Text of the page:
Given the important policies they oversee and the highly public nature of their work, it is to be expected that our government officials will at times come into conflict with the press, especially amid the tense political circumstances in which we now find ourselves. And it is not unusual for these tensions to reach an explosive flash point, as they did last night in Montana when Republican congressional candidate Greg Gianforte attacked a reporter from The Guardian for asking what was a shamefully antagonistic and prying question regarding the Republicans’ proposed healthcare bill.
In light of these events, our editorial board would like to state our unwavering support of Mr. Gianforte and invite him to physically assault every member of The Onion’s news staff.
It has always been the belief of this storied publication that elected officials and the press have important roles to play in our democracy: namely, that the former sets the policies that guide our nation, and the latter subserviently provides a mouthpiece to trumpet the will and intentions of the ruling class without question and without complaint. We here at The Onion are fully aware that our own reporters, like all members of the power-mad, out-of-control media, frequently overstep these sacred boundaries by scrutinizing the decisions and actions that those in mighty seats of authority, such as Mr. Gianforte, do not wish to discuss. And in such instances, it is important—imperative, even—that those who hold the reins of power put us in our place and punish us, preferably with considerable physical force, so that we never again commit such improper transgressions.
If any of our journalists have ever made Mr. Gianforte feel threatened in any way at all, whether by holding a recorder too close to his face, writing a story that did not paint him in a positive light, or disrespectfully seeking clarification on a point he or his party might have made, we encourage him to use his fists, knees, elbows, or a blunt object of his choice to make it known through repeated physical blows how we have upset him.
To demonstrate our publication’s commitment to the solemn mission of maintaining the press’s proper subservience to the privileged and powerful, we invite—indeed, we encourage—Mr. Gianforte to visit The Onion’s headquarters at his convenience. Upon entering our offices, he will promptly be directed to the rows of desks where our editorial staff produce their reportage so that he may assault each and every one of us for as long as he deems necessary.
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Furthermore, The Onion would like to make it clear to Mr. Gianforte—as well as all other politicians who serve at all levels of government—that if at any time in the future you are ever asked a question by a member of our staff that you find unfair, intrusive, disparaging, or that simply makes you feel uncomfortable, please immediately channel all of your strength into shoving this individual out of your presence, preferably knocking them to the ground or against the wall, so that they may understand their error. And if one of our reporters ever attempts to record an interaction that you do not wish to have documented, The Onion kindly suggests that you grab the camera or tape recorder from the journalist’s hands and throw it back into their chest or against a nearby wall as vigorously as you are capable of.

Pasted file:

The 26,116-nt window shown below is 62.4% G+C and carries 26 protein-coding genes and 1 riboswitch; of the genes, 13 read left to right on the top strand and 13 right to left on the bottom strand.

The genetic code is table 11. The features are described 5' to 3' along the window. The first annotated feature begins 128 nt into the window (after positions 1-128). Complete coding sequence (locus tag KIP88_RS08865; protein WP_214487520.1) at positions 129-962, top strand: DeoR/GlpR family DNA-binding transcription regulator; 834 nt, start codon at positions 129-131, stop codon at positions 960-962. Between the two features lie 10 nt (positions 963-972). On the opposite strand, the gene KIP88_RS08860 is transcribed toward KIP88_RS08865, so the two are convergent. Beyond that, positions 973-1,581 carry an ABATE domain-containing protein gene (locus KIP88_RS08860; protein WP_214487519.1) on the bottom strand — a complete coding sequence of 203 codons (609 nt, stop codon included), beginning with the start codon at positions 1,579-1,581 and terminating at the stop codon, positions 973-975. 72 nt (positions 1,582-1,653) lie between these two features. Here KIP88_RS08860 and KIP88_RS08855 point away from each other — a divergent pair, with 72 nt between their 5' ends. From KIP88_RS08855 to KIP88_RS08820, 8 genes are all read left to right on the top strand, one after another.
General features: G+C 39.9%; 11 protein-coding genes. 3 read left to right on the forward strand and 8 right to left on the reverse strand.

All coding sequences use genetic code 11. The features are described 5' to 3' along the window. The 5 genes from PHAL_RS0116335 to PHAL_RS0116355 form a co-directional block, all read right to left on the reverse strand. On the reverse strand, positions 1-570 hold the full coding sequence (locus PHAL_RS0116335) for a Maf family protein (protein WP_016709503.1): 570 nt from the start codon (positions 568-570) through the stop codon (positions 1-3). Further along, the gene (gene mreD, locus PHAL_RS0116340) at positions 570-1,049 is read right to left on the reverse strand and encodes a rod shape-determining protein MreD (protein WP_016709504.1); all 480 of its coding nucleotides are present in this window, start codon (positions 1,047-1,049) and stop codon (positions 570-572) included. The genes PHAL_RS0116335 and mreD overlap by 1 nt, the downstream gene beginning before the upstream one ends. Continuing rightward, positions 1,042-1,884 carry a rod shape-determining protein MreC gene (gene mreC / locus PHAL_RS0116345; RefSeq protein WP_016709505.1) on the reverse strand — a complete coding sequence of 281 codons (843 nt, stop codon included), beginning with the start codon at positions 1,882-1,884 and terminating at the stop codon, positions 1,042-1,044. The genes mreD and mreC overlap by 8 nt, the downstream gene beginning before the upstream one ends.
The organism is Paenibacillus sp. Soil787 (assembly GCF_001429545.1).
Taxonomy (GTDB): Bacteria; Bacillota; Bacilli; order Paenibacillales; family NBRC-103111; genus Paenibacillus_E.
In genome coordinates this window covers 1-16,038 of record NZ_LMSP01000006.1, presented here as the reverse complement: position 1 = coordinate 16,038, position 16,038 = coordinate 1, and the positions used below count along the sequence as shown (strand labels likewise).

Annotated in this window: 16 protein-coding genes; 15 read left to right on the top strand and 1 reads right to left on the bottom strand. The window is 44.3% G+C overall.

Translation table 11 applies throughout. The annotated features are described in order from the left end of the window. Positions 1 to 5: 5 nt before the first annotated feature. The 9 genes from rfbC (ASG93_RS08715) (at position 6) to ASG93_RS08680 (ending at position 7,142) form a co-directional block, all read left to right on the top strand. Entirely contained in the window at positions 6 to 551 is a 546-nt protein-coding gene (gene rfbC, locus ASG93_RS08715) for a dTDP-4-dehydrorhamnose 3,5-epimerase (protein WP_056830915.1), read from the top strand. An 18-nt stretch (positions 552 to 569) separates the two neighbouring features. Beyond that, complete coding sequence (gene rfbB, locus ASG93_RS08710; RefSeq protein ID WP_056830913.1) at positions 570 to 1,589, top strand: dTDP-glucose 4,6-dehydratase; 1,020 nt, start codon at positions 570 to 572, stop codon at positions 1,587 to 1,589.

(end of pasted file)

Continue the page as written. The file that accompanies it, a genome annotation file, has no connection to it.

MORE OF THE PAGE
To further clarify just how he may treat our journalists, we ask that Mr. Gianforte refer to the following list of attacks that we have approved for his use, either individually or in combination, against any member of The Onion staff:
Punch to face
Punch to abdomen
Punch to back of head
Throw to ground
Hit with heavy object
Grab by hair and smash face into tabletop
While not a physically injurious attack, it should be noted that Mr. Gianforte is additionally allowed to spit on us.
The Onion believes strongly in the deferential role that the press must play in American democracy, and last night’s event in Montana was just the latest positive episode in the elegant dance between journalism and power that has gone on since this country’s founding. Without the vigilance and threats of physical violence from brave men and women like Mr. Gianforte, the press would surely become too brazen and powerful.
Mr. Gianforte, we hope that you accept our apology on behalf of the disgusting, disrespectful Guardian journalist who asked you that reprehensible question yesterday, and please know that we have readied a selection of heavy wooden bats for your use here in our offices and we eagerly await your reply.